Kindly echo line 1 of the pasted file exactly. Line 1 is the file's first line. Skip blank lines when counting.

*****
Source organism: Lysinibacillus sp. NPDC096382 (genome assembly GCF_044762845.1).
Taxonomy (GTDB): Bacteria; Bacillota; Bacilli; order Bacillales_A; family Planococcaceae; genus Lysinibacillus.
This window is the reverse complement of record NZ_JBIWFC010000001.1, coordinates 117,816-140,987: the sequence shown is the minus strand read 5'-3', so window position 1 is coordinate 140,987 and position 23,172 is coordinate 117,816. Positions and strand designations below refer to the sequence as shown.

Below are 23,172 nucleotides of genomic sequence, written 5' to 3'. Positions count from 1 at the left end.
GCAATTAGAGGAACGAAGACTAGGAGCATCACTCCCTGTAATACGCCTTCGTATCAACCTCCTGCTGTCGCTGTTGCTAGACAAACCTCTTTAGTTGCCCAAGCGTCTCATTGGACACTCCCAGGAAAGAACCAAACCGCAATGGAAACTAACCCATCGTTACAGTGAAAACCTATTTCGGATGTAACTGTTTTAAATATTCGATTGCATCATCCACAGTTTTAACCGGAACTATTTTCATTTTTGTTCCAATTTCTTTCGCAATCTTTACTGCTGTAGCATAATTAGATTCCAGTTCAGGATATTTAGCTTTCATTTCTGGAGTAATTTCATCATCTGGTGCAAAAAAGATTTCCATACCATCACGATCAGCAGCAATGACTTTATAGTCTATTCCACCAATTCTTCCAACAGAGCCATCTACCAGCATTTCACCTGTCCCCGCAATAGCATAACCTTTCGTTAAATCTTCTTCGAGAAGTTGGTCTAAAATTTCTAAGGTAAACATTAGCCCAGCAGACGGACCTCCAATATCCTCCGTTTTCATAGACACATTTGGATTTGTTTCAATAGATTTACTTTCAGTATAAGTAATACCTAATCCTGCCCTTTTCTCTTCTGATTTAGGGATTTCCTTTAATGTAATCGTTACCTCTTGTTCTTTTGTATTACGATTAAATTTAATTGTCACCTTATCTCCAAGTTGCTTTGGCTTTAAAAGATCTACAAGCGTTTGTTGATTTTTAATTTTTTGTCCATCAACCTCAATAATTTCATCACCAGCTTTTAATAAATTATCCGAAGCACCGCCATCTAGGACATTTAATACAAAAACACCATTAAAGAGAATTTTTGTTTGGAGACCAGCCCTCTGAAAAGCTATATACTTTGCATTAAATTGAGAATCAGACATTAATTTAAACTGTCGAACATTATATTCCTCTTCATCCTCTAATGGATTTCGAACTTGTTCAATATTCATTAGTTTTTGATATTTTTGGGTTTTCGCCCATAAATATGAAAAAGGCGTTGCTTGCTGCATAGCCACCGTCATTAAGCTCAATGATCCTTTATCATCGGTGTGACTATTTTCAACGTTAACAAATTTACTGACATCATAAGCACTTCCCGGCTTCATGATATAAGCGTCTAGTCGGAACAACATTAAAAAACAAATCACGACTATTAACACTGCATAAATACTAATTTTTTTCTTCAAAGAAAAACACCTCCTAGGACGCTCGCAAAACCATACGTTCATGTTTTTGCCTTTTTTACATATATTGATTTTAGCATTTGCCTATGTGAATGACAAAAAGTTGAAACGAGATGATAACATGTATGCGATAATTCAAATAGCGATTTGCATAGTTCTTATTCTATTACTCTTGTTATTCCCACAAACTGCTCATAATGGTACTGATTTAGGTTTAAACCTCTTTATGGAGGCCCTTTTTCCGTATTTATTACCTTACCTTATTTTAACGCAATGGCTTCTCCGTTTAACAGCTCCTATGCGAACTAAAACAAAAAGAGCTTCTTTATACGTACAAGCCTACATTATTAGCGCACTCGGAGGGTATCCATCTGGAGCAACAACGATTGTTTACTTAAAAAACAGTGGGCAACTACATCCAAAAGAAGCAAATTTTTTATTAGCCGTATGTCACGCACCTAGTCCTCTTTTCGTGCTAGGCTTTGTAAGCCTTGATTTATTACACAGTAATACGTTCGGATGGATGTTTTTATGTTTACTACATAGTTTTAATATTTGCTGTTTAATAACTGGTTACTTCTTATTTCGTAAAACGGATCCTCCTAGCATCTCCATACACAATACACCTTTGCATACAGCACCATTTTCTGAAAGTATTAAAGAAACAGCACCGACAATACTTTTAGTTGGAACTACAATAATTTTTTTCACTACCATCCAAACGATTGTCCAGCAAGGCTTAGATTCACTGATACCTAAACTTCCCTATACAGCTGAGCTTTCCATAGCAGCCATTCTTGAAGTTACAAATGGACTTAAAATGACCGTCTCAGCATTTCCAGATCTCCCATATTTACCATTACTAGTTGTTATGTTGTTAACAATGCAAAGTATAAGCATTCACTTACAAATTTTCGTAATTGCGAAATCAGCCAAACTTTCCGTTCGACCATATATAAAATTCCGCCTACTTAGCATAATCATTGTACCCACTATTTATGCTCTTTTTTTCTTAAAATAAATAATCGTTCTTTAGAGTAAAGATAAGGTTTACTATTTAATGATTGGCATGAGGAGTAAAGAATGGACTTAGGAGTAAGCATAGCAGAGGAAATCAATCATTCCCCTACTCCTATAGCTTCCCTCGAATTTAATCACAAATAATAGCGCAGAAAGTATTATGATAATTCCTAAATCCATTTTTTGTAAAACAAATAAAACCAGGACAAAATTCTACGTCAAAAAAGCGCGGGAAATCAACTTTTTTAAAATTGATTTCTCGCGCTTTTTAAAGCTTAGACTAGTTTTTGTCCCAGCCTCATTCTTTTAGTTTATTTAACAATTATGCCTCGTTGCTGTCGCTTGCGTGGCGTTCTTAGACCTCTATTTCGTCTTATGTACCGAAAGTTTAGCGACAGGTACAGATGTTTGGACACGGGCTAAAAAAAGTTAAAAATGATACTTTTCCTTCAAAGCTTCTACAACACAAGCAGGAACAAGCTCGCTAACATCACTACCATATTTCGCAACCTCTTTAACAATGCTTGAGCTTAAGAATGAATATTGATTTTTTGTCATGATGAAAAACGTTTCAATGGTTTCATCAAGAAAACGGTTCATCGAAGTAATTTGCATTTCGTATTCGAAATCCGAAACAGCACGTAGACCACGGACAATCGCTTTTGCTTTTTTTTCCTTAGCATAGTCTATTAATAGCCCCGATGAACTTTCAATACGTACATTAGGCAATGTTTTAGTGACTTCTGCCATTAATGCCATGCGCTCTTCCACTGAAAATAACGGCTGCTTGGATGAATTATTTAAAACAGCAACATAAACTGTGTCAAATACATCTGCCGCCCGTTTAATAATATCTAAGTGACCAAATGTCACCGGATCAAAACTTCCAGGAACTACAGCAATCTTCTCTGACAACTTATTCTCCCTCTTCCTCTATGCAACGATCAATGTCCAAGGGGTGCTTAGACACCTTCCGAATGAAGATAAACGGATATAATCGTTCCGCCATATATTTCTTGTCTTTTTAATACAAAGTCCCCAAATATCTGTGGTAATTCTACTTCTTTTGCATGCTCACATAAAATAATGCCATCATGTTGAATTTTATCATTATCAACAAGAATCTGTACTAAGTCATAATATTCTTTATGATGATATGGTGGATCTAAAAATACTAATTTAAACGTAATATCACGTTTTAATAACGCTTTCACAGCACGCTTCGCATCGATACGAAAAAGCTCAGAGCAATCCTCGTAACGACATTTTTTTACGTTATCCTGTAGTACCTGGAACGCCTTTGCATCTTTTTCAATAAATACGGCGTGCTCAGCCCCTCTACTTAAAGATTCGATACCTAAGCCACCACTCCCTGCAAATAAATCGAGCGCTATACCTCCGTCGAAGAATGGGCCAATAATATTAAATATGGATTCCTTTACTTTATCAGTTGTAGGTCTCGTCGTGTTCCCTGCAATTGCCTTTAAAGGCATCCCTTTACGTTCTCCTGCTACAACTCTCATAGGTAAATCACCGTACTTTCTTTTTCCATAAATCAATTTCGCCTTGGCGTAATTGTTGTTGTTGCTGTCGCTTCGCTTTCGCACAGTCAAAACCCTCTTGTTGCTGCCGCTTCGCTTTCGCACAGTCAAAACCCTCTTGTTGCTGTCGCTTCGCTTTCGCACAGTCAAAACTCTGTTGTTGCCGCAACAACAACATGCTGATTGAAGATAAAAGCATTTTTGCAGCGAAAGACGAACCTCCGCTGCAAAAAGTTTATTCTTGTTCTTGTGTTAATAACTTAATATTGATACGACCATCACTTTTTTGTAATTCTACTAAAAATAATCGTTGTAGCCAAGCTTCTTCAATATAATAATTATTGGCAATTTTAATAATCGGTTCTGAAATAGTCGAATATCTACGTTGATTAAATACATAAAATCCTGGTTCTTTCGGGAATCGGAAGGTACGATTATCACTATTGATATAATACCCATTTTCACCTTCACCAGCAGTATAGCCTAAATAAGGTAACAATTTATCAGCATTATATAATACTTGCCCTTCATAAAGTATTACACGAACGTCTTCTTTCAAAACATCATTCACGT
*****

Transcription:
Source organism: Lysinibacillus sp. NPDC096382 (genome assembly GCF_044762845.1).